The 6 percent increase in CO2 emissions in 2021 was in line with the jump in global economic output of 5.9 percent.
The per capital CO2 emission in China now exceed the average in advance economics.
Global carbon emissions rises to all time high in 2021; Coal contributes 40 percent
New Delhi: Global CO2 emission from energy related sector rose to their highest level ever in 2021 to 6 percent, in which the coal accounted 40 percent of the overall growth, as per IEA’s detailed report of region-by-region and fuel-by-fuel released on Wednesday.
According to the report, a 6 percent increase from 2020 pushed emission to 36.3 gigatonnes (Gt), which is increased by almost 2.1 Gt.
This puts 2021 above 2010 as the largest ever year-on-year increase in energy-related CO2 emissions in absolute terms.
The agency said, Coal emissions now stand at an all-time high of 15.3 Gt, surpassing their previous peak (seen in 2014) by almost 200 Mt.
It added that the CO2 emissions from natural gas also rebounded well above 2019 levels to 7.5 Gt, as demand increased in all sectors.
“The 6 percent increase in CO2 emissions in 2021 was in line with the jump in global economic output of 5.9 percent. This marks the strongest coupling of CO2 emissions with Gross domestic product (GDP) growth since 2010, when global emissions rebounded by 6.1 percent, while economic output grew by 5.1 percent, as the world emerged from the Global Financial Crisis.” It said.
The agency said the Covid-19 pandemic had far-reaching impacts on energy demand in 2020, reducing global CO2 emissions by 5.2 percent.
“The rebound in 2021 more than reversed the pandemic-induced decline in emissions of 1.9 Gt experienced in 2020. CO2 emissions in 2021 rose to around 180 megatonnes (Mt) above the pre-pandemic level of 2019” the report said.
The agency also attributed that the biggest increase in CO2 emission took place in the electricity and heat production, where they jumped by more than 900 Mt.
“This accounted for 46 per cent of the global increase in emissions, since the use of all fossil fuels increased to help meet electricity demand growth,” it added. CO2 emissions from the sector neared 14.6 Gt, their highest ever level and around 500 Mt higher than in 2019.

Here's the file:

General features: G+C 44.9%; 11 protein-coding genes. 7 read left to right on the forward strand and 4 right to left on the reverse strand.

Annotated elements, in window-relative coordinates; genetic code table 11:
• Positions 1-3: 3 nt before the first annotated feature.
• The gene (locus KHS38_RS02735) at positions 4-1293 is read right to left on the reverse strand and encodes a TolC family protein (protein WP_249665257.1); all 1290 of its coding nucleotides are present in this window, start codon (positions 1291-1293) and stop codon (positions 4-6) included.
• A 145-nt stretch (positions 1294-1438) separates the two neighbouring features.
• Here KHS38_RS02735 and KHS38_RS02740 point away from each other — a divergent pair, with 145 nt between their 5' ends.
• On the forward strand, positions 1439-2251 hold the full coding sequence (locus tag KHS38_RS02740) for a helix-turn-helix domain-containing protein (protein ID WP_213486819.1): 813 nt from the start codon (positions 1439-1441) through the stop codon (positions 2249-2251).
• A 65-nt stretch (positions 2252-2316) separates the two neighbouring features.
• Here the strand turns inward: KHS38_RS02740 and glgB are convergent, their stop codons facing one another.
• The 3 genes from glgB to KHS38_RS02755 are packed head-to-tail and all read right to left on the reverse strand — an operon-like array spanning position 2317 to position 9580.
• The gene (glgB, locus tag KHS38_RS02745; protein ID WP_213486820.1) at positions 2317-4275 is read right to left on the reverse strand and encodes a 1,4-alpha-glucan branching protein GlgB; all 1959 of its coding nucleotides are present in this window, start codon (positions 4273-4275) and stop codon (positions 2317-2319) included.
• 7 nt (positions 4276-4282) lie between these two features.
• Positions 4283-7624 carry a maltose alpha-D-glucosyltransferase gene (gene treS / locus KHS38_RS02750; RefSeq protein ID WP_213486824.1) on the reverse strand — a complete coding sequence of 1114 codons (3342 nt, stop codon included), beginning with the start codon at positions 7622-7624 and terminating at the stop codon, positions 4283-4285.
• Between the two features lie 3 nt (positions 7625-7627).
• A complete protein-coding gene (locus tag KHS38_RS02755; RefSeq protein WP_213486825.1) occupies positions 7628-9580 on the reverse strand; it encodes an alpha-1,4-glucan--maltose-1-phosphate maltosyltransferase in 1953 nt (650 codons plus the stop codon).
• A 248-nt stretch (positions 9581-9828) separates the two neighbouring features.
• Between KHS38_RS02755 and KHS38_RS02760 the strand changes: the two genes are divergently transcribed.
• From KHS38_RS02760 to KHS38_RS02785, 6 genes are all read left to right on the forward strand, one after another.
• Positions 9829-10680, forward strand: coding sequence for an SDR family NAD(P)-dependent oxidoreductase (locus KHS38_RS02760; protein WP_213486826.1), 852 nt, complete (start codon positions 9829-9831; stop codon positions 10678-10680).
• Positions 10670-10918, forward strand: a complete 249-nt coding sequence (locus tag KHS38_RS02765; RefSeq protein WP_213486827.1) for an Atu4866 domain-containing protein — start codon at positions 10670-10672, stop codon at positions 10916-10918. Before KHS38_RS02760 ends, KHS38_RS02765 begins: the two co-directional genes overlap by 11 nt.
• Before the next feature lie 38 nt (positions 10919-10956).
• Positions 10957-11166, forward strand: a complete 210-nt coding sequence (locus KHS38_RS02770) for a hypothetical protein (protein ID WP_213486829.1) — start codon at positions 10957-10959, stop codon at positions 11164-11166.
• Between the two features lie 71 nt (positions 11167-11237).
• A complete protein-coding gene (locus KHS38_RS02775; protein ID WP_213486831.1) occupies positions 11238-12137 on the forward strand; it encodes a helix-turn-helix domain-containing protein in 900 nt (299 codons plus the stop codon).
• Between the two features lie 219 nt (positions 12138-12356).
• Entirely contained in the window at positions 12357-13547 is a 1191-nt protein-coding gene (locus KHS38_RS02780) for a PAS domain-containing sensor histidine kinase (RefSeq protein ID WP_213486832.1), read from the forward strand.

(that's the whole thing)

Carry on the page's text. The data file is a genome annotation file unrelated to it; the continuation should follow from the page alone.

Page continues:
The 6.9% increase in CO2 emissions from the electricity and heat sectors in 2021 was driven by the biggest ever year-on-year increase in global electricity demand. Rising by close to 1 400 terawatt-hours (TWh), or 5.9%, the growth in electricity demand in 2021 was more than 15 times the size of the drop in demand in 2020.
Talking about the green house gas emission, the IEA said the total greenhouse gas emissions reached 40.8 Gt of CO2 in 2021 above the previous all-time high in 2019.
“CO2 emissions from energy combustion and industrial process accounted for close to 89 percent of energy sector greenhouse gas emissions in 2021. CO2 emissions from gas flaring accounted for another 0.7%.
Beyond CO2, fugitive and combustion-related methane emissions represented 10 percent of the total, and combustion-related emissions of nitrous oxide 0.7 percent.
Methane emissions from the energy sector rose by just under 5 percent in 2021 but remain below their 2019 level.
The report said despite the rebound in coal use, renewable energy sources and nuclear power provided a higher share of global electricity generation than coal in 2021.
Renewables-based generation reached an all-time high, exceeding 8 000 TWh in 2021, a record 500 TWh above the level in 2020.
Output from wind and solar PV increased by 270 TWh and 170 TWh, respectively, while hydro generation declined by 15 TWh due to the impacts of drought, notably in the United States and Brazil.
Nuclear power output expanded by 100 TWh. Without increasing output from renewables and nuclear power, the rise in global CO2 emissions in 2021 would have been 220 Mt higher.
The report also indicates that the per capital CO2 emission in China now exceed the average in advance economics.
“On a per capita basis, CO2 emissions in advanced economies have fallen to 8.2 tonnes on average and are now below the average of 8.4 tonnes in China” it said.
“The overall average for advanced economies masks significant differences: per capita emissions average 14 tonnes in the United States, 6 tonnes in the European Union, and 3.2 tonnes in Mexico,” IEA said.